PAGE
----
Parallel Practises in Fashion and Architecture

Skin & Bones, was the name of a captivating exhibition I went to at Somerset House in London in 2008, marking the launch of the Embankment Galleries with their barrel vaulted space, which was extremely inspiring but equally thought provoking. It was a travelling exhibition from MOCA (Museum of Contemporary Art, Los Angeles) but even if you missed it – do not despair – there is a magnificent catalogue, see, and here is the: skinbones_exhibition_guide and the moca.galleryguide. The differences between the disciplines, traditionally remaining quite distinct, are obvious but the parallels are less visible until recent years. Curator Brooke Hodge express it better than I can: “Regardsless of scale, however, the point of origin for both practices is the body. Both protect and shelter, while providing a means to express identity – whether personal, political, religious, or cultural.”

Photograph: Kim Müller

“While the fashion designer and architect create objects that differ in size and materials, their creative processes can be strikingly similar. Both begin with a flat two-demensional medium, transforming it to create complex three-dimensional forms. The same prevailing aesthetic tendencies, ideological and theoretical foundations, and technological innovations have influenced each, resulting in garments and buildings that share stylistic or structural qualities or derive from common creative impulses. And, over time, designers in both fields have drawn from each other for inspiration as well as certain technical strategies. Vocabulary derived from architecture has been applied to garments “architectonic”, “constructed”, “sculptural” etc. And architects have also borrowed and adapted sartorial strategies and vocabulary from the fashion world, draping, wrapping, weaving, folding, printing and pleating surfaces and materials. The significant and manifold parallels manifested in the skin and bones of both garments and buildings are the subject of this exhibition and catalogue.” explains curator Brooke Hodge in the introduction to the extensive catalogue.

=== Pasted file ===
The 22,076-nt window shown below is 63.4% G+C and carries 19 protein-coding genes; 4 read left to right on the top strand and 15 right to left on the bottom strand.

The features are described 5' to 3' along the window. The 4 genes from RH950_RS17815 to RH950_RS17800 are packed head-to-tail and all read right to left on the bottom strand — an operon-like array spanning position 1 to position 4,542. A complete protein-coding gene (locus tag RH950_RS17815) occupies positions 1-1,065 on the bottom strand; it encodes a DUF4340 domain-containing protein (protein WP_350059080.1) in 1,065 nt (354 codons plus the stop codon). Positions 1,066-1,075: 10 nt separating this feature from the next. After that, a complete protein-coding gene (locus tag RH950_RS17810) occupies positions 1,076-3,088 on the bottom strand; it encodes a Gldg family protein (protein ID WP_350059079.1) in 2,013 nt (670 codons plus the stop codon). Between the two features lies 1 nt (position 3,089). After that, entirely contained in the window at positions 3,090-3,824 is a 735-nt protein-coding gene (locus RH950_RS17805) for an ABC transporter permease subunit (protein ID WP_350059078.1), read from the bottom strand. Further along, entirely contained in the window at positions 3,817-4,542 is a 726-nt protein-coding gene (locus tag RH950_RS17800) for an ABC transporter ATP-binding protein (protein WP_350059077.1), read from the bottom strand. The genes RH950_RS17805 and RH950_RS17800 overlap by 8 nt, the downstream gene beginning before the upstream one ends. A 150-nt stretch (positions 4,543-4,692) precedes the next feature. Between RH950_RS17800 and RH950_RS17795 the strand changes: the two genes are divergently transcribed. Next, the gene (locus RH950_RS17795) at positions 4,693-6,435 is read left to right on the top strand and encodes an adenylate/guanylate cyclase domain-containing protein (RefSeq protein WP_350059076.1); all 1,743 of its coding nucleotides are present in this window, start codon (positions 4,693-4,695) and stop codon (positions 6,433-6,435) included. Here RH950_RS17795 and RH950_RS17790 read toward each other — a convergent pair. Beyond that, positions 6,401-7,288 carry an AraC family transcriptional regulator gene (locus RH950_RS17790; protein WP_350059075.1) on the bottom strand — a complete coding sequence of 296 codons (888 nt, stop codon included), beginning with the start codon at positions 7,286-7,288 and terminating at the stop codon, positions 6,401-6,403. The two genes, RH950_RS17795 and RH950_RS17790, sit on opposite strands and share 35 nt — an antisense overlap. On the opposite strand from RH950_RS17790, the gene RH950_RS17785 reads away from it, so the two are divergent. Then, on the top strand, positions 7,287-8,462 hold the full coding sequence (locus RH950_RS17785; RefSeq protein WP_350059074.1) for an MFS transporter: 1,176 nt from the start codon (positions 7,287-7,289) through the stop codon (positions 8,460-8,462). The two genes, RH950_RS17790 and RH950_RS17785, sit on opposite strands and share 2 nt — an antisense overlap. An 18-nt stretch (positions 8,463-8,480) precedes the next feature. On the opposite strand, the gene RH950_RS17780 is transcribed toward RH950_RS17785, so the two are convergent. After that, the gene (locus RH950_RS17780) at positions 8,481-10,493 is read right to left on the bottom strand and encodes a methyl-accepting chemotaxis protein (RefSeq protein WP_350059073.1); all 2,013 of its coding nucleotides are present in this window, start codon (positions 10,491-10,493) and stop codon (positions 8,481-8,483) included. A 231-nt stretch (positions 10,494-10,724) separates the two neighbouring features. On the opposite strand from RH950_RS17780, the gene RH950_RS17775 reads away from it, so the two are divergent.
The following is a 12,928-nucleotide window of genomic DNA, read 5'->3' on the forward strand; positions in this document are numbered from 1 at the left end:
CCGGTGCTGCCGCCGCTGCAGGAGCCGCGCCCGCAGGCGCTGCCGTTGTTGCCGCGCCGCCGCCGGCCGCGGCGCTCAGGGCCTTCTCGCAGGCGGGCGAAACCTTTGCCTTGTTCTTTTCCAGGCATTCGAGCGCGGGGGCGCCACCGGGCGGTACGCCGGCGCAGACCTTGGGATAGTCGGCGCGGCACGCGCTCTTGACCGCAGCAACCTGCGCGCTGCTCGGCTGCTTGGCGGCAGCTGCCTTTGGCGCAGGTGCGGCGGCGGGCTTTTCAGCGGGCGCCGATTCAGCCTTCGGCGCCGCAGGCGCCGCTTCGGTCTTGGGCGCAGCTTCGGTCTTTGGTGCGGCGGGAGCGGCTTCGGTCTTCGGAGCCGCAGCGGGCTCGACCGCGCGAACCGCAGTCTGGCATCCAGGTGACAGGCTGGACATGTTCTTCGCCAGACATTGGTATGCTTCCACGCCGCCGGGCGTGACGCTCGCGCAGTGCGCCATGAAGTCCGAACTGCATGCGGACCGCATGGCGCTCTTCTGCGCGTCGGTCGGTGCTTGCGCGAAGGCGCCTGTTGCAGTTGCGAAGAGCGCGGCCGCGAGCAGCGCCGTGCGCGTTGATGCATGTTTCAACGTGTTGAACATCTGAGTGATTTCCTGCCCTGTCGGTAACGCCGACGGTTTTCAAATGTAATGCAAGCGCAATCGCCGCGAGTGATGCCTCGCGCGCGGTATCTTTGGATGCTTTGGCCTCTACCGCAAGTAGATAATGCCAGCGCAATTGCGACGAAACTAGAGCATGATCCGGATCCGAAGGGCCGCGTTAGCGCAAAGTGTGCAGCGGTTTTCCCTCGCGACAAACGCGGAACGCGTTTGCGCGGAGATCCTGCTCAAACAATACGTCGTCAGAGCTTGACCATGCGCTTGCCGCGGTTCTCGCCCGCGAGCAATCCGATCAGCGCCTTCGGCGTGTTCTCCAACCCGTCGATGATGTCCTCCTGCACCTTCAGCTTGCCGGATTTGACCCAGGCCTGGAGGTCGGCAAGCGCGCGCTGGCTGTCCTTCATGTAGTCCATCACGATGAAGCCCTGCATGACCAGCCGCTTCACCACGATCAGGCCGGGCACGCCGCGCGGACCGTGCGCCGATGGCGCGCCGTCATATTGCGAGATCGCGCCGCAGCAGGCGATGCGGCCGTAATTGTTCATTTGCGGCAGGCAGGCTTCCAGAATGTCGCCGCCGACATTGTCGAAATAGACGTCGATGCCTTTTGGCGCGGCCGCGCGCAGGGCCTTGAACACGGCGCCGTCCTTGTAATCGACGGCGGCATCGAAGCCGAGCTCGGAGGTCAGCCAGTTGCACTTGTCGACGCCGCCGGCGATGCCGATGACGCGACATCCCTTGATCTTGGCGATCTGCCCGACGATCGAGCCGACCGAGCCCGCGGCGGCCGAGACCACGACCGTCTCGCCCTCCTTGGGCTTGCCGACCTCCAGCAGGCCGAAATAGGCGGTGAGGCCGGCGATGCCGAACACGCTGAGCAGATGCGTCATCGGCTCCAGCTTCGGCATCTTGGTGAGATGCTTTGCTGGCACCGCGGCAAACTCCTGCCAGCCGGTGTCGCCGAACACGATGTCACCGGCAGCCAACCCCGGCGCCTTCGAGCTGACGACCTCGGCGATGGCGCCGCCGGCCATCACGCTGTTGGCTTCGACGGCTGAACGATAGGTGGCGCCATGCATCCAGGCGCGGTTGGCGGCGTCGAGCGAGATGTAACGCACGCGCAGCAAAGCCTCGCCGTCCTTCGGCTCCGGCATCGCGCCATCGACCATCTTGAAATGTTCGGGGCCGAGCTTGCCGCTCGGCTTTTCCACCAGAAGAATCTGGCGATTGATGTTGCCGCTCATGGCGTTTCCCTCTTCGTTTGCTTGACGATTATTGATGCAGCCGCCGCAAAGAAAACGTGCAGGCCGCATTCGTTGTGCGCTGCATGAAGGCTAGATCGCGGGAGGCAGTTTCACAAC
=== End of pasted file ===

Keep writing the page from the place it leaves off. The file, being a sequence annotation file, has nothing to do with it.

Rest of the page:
The interweaving of fashion and architecture continues at an ever increasing speed. At the exhibition 50 World leading designers and architect were presented, including their experiments with unusual materials, such as Vivienne Westwood, Alexander McQueen, Comme des Garcons, Yohji Yamamoto, Future Systems, Frank Gehry and Zaha Hadid. The catalogue is a visual treat, presenting architects and designers side by side.

A pure geometrical shape inspires both architects and designers alike at a conceptual stage of a design. Creating a sculptural design that play with dimensions is one of my aims together with an equally attractive reversible wrong side. I chose the “Cloister Walk”, at the Architectural Museum in Oslo, concrete walls placed next to each other leaving triangular glass openings as a back drop for selected patterns with similar openings in my knitting book. Above is a photo of dancer Francesca Golfetto from the National Ballet wearing Jacket in Cross. So unless you already study buildings around you, I suggest you do and ask yourself what inspired it? What geometrical shape formed this? How would it look in fabric? Or, indeed, knitted?